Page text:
One hint, that the FFT mesh is sufficient, is given by the lines

soft charge-density along one line 0 1 2 3 4 5 6 7 8 x 32.0000 -.7711 1.9743 .0141 .3397 -.0569 -.0162 -.0006 .0000 y 32.0000 6.7863 .0205 .2353 .1237 -.1729 -.0269 -.0006 .0000 z 32.0000 -.7057 -.7680 -.0557 .1610 -.2262 -.0042 -.0069 .0000also written to the file OUTCAR (search for the string 'along'). These lines contain the charge density in reciprocal space at the positions

The last number will always be 0 (it is set explicitly by VASP), but as a rule of thumb the previous value divided by the total number of electrons should be smaller than . To be more precise: Because of the wrap-around errors, certain parts of the charge density are wrapped to the other side of the grid, and the size of the ``wrapped'' charge density divided by the number of electrons should be less than .

Another important hint that the wrap around errors are too large is given by the forces. If there is a considerable drift in the forces, increase the FFT-mesh. Search for the string 'total drift' in the OUTCAR file, it is located beneath the line TOTAL-FORCE:

total drift: -.00273 -.01048 .03856The drift should definitely not exceed the magnitude of the forces, in general it should be smaller than the size of the forces you are interested in (usually 0.1 eV/).

For the representation of the augmentation charges a second
more accurate FFT-mesh is used. Generally the time spent for the calculation
on this mesh is relatively small, therefore there is no need
to worry too much about the size of the
mesh, and relying on the defaults of the `makeparam` utility
is in most cases safe.
In some rare cases like Cu, Fe_pv
with extremely 'hard' augmentation charges,
it might be necessary to increase NGXF in comparison to the default
setting. This can be done either by hand (setting NGXF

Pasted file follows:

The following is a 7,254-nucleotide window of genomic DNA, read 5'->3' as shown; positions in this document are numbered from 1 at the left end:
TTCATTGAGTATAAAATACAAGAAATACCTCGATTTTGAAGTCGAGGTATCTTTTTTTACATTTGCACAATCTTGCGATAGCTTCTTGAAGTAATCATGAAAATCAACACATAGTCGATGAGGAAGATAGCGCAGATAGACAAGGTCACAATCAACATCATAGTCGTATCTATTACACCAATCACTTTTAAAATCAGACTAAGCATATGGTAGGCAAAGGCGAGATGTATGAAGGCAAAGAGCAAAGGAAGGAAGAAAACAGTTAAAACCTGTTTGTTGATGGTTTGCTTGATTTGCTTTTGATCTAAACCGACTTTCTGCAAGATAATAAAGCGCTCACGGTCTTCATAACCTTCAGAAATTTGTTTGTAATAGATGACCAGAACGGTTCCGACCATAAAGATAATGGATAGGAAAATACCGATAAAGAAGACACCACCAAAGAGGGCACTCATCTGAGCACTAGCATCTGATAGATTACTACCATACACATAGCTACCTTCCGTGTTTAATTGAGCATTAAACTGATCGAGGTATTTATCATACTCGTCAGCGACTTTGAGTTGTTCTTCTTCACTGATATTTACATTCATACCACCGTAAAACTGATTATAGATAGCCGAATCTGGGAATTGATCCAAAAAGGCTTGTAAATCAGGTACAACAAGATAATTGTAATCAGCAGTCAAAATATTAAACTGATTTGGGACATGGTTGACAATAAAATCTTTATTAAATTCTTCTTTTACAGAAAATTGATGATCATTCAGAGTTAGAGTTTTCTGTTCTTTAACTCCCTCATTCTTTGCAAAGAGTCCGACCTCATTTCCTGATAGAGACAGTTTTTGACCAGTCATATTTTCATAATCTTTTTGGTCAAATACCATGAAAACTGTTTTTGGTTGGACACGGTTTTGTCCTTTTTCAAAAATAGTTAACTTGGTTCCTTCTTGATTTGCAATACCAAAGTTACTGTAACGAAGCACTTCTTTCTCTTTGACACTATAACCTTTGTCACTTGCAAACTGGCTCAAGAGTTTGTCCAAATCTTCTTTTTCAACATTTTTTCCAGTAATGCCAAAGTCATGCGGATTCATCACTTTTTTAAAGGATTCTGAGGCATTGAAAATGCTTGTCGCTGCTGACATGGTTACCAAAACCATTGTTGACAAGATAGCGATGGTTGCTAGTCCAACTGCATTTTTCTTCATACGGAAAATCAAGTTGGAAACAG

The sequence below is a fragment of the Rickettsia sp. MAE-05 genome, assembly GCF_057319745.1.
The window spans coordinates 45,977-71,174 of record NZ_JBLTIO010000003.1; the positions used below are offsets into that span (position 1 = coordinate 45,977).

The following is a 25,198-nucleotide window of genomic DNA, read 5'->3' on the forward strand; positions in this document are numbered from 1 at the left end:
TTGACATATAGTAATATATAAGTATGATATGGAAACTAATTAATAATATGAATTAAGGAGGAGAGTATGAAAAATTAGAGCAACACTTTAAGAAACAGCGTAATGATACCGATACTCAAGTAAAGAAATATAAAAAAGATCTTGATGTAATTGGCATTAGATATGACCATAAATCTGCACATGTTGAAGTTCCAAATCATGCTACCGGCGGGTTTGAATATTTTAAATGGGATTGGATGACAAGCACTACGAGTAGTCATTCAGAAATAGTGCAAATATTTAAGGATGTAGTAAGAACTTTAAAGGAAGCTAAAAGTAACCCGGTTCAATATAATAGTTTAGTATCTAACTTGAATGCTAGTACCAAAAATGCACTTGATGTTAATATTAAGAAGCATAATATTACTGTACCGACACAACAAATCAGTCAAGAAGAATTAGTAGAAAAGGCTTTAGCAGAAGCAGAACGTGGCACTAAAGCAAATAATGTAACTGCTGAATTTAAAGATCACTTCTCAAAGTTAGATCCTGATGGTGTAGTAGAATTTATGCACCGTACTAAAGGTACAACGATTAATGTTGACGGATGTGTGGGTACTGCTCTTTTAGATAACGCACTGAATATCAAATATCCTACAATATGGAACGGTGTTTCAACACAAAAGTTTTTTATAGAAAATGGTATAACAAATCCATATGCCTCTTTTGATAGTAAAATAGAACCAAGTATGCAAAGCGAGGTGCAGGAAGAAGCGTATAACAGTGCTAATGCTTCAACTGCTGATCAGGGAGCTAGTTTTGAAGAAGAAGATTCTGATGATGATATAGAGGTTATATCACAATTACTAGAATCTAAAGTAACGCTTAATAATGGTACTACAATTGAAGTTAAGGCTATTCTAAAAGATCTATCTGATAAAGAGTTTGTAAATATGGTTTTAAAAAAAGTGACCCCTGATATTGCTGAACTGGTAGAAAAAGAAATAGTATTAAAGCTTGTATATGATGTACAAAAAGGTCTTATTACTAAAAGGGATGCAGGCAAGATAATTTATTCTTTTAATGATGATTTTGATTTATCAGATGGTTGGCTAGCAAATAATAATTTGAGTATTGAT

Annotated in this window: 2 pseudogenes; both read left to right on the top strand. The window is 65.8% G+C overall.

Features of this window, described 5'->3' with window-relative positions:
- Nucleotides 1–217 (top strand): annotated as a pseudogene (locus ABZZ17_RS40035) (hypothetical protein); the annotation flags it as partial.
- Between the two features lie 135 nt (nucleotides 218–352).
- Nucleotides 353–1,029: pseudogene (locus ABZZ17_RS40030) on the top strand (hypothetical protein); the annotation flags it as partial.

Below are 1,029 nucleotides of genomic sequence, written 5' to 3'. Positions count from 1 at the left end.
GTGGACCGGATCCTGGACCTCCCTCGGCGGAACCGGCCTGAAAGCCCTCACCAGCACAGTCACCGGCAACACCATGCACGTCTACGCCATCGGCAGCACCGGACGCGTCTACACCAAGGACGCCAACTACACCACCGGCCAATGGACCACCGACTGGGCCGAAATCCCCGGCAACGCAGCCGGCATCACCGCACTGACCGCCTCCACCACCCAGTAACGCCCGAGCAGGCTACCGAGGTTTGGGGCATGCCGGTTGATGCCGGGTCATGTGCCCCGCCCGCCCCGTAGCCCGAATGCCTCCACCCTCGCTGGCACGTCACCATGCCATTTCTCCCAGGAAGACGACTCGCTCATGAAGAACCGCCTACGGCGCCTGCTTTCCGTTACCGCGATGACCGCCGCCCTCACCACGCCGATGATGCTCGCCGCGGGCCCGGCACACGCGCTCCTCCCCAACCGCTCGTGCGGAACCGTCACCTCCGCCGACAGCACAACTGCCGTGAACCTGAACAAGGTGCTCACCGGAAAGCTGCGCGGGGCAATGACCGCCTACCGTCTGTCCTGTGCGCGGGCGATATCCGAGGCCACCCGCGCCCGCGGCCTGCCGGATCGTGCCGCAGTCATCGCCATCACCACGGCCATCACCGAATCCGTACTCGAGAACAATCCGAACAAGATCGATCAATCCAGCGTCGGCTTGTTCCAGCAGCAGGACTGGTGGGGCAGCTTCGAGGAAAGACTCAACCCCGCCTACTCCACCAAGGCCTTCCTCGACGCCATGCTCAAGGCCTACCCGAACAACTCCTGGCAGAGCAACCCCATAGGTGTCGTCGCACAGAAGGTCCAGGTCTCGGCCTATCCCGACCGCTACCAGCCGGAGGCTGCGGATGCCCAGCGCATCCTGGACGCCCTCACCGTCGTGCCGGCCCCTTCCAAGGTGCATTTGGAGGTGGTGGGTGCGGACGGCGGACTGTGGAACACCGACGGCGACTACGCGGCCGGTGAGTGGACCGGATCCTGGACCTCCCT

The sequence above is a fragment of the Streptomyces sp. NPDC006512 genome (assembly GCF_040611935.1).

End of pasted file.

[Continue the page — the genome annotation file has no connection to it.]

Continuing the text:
in the param.inc file) or by giving a
value for ENAUG in the INCAR file 6.10.

As for the soft part of the charge density the total charge density (which is the sum of augmentation charges and soft part) is also written to the file OUTCAR:

total charge-density along one line 0 1 2 3 4 5 6 7 8 x 32.0000 -.7711 1.9743 .0141 .3397 -.0569 -.0162 -.0006 .0000 y 32.0000 6.7863 .0205 .2353 .1237 -.1729 -.0269 -.0006 .0000 z 32.0000 -.7057 -.7680 -.0557 .1610 -.2262 -.0042 -.0069 .0000The same criterion which holds for the soft part should hold for the total charge density. If the second mesh is too small the forces might also be wrong (leading to a 'total drift' in the forces).

*Mind:* The second mesh is only used
in conjunction with US-pseudopotentials.
For normconserving pseudopotentials neither the charge density
nor the local potentials are set on the fine mesh.
In this case set NG(X,Y,Z)F to NGX,Y,Z or simply to 1. Both settings result
in the same storage allocation.

*Mind:* If very hard non-linear/partial core corrections are
included the convergence of the exchange-correlation potential
with respect to the FFT grid might cause problems. All
supplied pseudopotentials have been tested in this respect and are safe.